I’m sure you’ve heard the playground saying, “Sticks and stones may break my bones, but words will never hurt me.” We know that this isn’t true at all. Words can hurt so much more and for a longer time than sticks and stones.
I was reminded of this saying recently.
As I mentioned in an earlier post, I’m subbing for an administrator in another school in our district. It brought back a memory of an incident that took place last year when I was subbing in another school as an administrator. It’s one of those moments that I’ll never forget. I thought I’d share it here.
His name wasn’t Fernando, but that’s what I’ll call him. He was the toughest eighth grader on campus. He had just returned from suspension for fighting, and he was heavy into the gang scene.
After about two weeks into my stint as a sub, he was brought to the office, because someone had reported that he had a knife in his backpack that he was showing around.
When he was brought in, he was his tough, belligerent self, denying guilt and saying that he wasn’t involved in anything having to do with a knife.
Then we searched his backpack, and found the knife.
It was a regular size Swiss Army knife.
As in most schools, having any sort of weapon is grounds for suspension, and since Fernando already had a record, he was up for expulsion.
When we discussed this with him, his tough exterior began to change. He immediately started asking to call his father. “I want to call my dad,” he kept saying. We told him that we were going to have to notify his parents, and at that time he would be able to speak with his father.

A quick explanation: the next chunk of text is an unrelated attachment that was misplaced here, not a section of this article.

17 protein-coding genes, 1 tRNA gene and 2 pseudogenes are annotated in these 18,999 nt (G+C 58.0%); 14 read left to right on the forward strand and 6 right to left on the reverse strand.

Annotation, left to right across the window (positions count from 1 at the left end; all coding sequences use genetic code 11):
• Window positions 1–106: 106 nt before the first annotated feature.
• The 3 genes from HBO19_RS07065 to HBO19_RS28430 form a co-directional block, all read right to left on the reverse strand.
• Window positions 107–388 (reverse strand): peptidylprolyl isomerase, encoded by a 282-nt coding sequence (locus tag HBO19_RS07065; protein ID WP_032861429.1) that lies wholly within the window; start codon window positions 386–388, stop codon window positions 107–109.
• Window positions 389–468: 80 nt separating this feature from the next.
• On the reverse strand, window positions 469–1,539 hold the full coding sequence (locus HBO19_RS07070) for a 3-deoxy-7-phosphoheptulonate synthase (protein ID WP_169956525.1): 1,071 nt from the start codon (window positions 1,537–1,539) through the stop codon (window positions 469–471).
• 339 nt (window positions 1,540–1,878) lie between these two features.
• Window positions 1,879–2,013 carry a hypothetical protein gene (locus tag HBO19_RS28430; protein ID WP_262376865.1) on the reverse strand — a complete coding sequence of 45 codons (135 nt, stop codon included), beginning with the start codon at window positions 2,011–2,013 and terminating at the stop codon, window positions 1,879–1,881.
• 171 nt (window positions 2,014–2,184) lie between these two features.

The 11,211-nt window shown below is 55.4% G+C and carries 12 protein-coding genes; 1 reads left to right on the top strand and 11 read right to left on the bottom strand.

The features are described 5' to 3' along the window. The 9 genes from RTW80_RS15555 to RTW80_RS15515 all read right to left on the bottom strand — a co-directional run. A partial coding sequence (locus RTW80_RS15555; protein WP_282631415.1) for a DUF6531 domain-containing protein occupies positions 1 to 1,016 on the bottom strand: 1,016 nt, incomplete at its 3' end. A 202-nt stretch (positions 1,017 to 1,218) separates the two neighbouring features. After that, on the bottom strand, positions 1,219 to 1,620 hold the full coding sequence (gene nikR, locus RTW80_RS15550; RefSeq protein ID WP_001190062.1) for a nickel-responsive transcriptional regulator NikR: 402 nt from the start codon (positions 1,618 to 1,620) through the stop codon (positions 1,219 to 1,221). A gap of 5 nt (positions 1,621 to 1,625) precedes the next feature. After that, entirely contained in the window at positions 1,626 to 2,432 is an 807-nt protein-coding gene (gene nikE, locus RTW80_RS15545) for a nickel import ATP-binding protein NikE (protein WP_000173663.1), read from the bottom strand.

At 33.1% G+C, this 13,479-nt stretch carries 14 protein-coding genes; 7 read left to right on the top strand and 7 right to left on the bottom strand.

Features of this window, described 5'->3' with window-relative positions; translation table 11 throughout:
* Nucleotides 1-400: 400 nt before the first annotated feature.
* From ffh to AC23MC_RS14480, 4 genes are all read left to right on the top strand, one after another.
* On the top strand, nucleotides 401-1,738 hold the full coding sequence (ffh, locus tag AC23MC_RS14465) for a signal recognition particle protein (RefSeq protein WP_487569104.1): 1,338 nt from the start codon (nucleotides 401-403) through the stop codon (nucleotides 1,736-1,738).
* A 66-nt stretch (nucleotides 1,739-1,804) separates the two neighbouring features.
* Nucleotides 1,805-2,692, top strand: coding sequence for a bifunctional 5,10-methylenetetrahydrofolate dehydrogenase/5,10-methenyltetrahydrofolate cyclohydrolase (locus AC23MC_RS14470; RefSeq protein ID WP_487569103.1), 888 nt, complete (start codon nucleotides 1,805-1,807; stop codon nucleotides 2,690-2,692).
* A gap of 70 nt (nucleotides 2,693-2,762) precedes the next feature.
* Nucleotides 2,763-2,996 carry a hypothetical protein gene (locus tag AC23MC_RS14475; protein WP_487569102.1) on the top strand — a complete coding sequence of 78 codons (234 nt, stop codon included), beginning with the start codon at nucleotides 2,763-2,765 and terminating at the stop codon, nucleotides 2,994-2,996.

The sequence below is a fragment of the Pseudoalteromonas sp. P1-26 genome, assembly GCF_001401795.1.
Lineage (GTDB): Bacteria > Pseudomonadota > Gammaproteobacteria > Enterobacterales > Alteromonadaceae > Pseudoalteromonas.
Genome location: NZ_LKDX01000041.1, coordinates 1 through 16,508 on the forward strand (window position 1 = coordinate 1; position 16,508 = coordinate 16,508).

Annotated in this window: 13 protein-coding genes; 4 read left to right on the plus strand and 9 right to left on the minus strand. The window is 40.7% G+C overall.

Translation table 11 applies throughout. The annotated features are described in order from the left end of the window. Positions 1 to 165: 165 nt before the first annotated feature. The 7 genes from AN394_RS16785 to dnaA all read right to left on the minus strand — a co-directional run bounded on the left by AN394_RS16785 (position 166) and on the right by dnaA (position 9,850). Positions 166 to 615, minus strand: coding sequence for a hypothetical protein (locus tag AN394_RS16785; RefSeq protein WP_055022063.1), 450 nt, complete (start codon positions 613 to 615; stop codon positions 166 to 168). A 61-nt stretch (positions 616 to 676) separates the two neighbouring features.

Since his parents spoke no English, I was the one to make the phone call, since I was the only administrator who could speak the language.
I called the number on file which turned out to be the mother. I explained what happened, and that someone would have to pick Fernando up from school. The mother, obviously, was upset. Again, Fernando asked to speak with his father, so I called the number he gave me.
I told the father what happened, and he just listened. Then I told him that Fernando wanted to speak with him, so I pushed the speaker button, so Fernando could speak with his dad and so I could also hear the conversation.
I nodded to Fernando.
All Fernando said was, “Papá?”
Then the father’s voice came through the speaker on the phone. Speaking in Spanish he said, “Fernando, you are the most stupid person in the whole world. You are such and idiot…”
That’s when I pushed the speaker button again, told the father thank you, and hung up.
As soon as the father said that first sentence, I saw the toughest boy in eighth grade just crumble in his chair. The tears began to flow. He was beaten – with words.
I spent the next ten minutes trying to undo the damage that Fernando’s father had done in ten seconds.
I reminded him that even though this was a big mistake, it wasn’t the end of his world. I told him that he had a bright future if he wanted it. I tried to fill his brain with positive words, words of encouragement and hope. I don’t think anything I said, however, was enough to overcome those few words that he heard from his father.
I couldn’t get Fernando and his stupid father out of my mind all that day. I later heard that Fernando ended up getting expelled. I wonder what he’s doing now.
If there’s any lesson I’ve learned from this experience, it has to be that words have a powerful impact on students. I need to remember to choose my words wisely. I’ve learned to always assume that my students are having their brains filled with negative words at home. Even if they are not, it’s better to assume the worst in this case. I’ve chosen to do my best to use the time I have with them to fill their brains up with words of encouragement and hope and success.
I’m sure if I would have asked Fernando what he would rather have – sticks and stones or those words from his father, he would have said, “Hit me with a stick.”